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2015 California Data Fellowship

Program Description: 

Our new California Data Fellowship introduced 10 competitively-selected California journalists to a wealth of data sources that can inform and elevate their health reporting. The all-expenses-paid program, funded with generous grants from the California Health Care Foundation and The California Endowment, includes a $1,000 reporting stipend. The Fellowship was designed for reporters who want to learn how to harness and analyze data that can shape health care decision-making, policy and legislation across California and beyond. It will help journalists who are skilled storytellers to advance to a new level by mining healthcare data to reveal key insights essential to high impact journalism. 

Over the course of four days, Fellows learned how to integrate the growing wealth of California health data – data about procedures, providers, costs, conditions and demographics -- into reporting and writing about health issues in their communities.  We also brought in editors to participate in a half-day project brainstorming session with other Fellows and editors.  Our highly skilled Senior Fellows will provide guidance over the next six months as each Fellow works on a substantive data-based health journalism project. 

Click here for a list of Fellows and links to their Fellowship projects and blog posts.

Who Can Apply: 

This Fellowship was open to all California-based journalists, as well as journalists based elsewhere who contribute regularly to a California-based media outlet.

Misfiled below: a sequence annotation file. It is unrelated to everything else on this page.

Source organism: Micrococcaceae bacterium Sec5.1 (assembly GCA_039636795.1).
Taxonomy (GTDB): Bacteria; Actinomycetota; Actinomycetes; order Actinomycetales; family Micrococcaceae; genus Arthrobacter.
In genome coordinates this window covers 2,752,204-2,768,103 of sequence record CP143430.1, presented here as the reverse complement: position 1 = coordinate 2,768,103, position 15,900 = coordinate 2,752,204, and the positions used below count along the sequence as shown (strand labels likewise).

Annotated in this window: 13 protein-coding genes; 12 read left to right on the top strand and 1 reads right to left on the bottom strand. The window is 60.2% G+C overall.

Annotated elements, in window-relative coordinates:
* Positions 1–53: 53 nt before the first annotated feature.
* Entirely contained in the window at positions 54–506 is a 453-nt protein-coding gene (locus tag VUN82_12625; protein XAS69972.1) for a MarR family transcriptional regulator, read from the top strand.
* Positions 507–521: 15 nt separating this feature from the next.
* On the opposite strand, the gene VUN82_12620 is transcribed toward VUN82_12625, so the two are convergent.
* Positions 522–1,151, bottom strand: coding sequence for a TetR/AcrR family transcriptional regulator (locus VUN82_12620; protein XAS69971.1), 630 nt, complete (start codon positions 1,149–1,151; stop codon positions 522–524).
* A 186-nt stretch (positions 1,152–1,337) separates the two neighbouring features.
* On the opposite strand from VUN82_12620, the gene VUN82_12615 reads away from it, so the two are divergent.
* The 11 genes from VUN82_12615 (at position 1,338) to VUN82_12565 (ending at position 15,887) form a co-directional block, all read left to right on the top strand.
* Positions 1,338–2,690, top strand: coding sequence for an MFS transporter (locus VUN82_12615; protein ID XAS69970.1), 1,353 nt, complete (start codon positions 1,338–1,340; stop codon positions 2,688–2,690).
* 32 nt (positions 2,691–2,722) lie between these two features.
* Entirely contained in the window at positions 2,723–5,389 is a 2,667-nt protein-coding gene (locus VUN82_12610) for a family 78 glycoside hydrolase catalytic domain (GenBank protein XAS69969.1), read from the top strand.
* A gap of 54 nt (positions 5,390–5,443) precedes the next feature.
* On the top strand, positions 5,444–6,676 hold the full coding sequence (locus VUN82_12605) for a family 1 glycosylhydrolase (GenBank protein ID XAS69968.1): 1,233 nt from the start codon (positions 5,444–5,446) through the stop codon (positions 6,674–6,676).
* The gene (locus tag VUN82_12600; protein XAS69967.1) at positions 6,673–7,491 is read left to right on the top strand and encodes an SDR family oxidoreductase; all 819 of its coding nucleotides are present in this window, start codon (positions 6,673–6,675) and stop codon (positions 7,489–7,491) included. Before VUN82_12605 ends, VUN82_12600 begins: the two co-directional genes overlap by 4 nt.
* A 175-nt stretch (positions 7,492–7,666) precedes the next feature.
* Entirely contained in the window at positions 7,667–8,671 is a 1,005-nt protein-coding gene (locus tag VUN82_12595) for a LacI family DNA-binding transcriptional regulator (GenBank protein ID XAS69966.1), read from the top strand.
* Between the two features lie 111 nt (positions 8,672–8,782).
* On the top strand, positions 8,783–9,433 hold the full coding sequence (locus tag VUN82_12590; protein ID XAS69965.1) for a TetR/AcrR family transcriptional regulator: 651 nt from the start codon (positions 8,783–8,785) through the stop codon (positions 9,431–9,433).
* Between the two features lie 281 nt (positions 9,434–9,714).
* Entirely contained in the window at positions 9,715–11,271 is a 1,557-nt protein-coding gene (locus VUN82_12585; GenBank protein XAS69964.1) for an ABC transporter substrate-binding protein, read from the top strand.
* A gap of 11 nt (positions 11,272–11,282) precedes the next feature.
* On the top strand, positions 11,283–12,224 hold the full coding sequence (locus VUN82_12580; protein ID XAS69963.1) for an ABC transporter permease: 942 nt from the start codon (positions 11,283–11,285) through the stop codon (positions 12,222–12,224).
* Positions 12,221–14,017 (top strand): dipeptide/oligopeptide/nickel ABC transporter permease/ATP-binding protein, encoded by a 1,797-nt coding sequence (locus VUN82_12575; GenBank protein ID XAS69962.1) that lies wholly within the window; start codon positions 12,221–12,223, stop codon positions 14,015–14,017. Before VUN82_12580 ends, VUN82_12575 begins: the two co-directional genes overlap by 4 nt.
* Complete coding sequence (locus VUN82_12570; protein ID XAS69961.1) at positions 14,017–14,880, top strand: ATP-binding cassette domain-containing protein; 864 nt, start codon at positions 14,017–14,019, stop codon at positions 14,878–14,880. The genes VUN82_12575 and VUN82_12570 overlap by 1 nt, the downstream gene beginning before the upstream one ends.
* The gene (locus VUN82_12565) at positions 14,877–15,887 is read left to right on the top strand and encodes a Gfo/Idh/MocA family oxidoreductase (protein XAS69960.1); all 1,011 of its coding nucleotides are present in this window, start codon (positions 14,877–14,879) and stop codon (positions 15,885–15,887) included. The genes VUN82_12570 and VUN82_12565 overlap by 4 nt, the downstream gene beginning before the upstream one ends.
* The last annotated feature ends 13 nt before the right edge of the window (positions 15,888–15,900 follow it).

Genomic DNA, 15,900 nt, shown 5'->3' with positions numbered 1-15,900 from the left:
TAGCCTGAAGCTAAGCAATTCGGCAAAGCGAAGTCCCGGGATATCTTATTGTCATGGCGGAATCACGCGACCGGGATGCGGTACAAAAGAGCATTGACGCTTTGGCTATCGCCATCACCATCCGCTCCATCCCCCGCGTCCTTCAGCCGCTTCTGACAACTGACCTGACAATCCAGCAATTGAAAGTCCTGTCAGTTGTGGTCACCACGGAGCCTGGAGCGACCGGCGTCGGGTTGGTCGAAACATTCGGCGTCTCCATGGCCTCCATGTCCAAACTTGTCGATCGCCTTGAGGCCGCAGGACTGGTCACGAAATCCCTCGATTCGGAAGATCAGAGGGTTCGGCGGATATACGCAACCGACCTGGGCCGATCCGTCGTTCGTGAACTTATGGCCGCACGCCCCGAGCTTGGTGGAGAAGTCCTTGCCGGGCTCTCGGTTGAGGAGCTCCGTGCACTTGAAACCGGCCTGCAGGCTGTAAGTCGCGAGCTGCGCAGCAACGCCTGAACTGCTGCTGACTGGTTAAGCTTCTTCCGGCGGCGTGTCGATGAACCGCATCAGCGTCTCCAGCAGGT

Highlights: 

Here are some  highlights:

  • William E. Heisel, director of global engagement for the Institute for Health Metrics and Evaluations at the University of Washington and a blogger for CenterforHealthJournalism.org, gave the keynote dinner address on "The Power of Small Data." 
  • Paul Overberg, a data journalist at the Wall Street Journal, provided a primer on the basics of spreadsheet analysis and the census.
  • Cheryl Phillips, Hearst Professional in Residence at Stanford University's Department of Communication, provided instruction on standardizing data. 
  • Meghan Hoyer, a data journalist for The Associated Press, provided a roadmap to evaluating the success of Obamacare and a broad overview of datasets instrumental to good health reporting. 
  • Sarah Cohen, editor of the Computer-Assisted Reporting Group at The New York Times, talked about how reporters can use FOIA and its cousins to access death records, hospital payments and lobbying by health care companies.  

Announcements

The wave of attacks against Asian Americans and Pacific Islanders has been emotionally gutting for these communities. In our next webinar, we’ll examine the impact of the crisis on the mental health of Asian Americans, especially the women who are often targeted. Join us for a deep discussion to inform your coverage of the crisis and broader reporting on AAPI communities. Sign-up here!

As public health officials like to say, "COVID-19 isn't done with us." And journalists know that we're not done with COVID-19. Apply now for five days of stimulating discussions on the pandemic's disproportionate impact on people of color -- plus reporting and engagement grants of $2k-$10k and five months of mentoring while you work on an ambitious project.

Are you passionate about helping journalists understand and illuminate the social factors that contribute to health and health disparities at a time when COVID-19 has highlighted the costs of such inequities? Looking to play a big role in shaping journalism today in the United States? The USC Center for Health Journalism seeks an enterprising and experienced journalism leader for our new position of “Manager of Projects.” 

 

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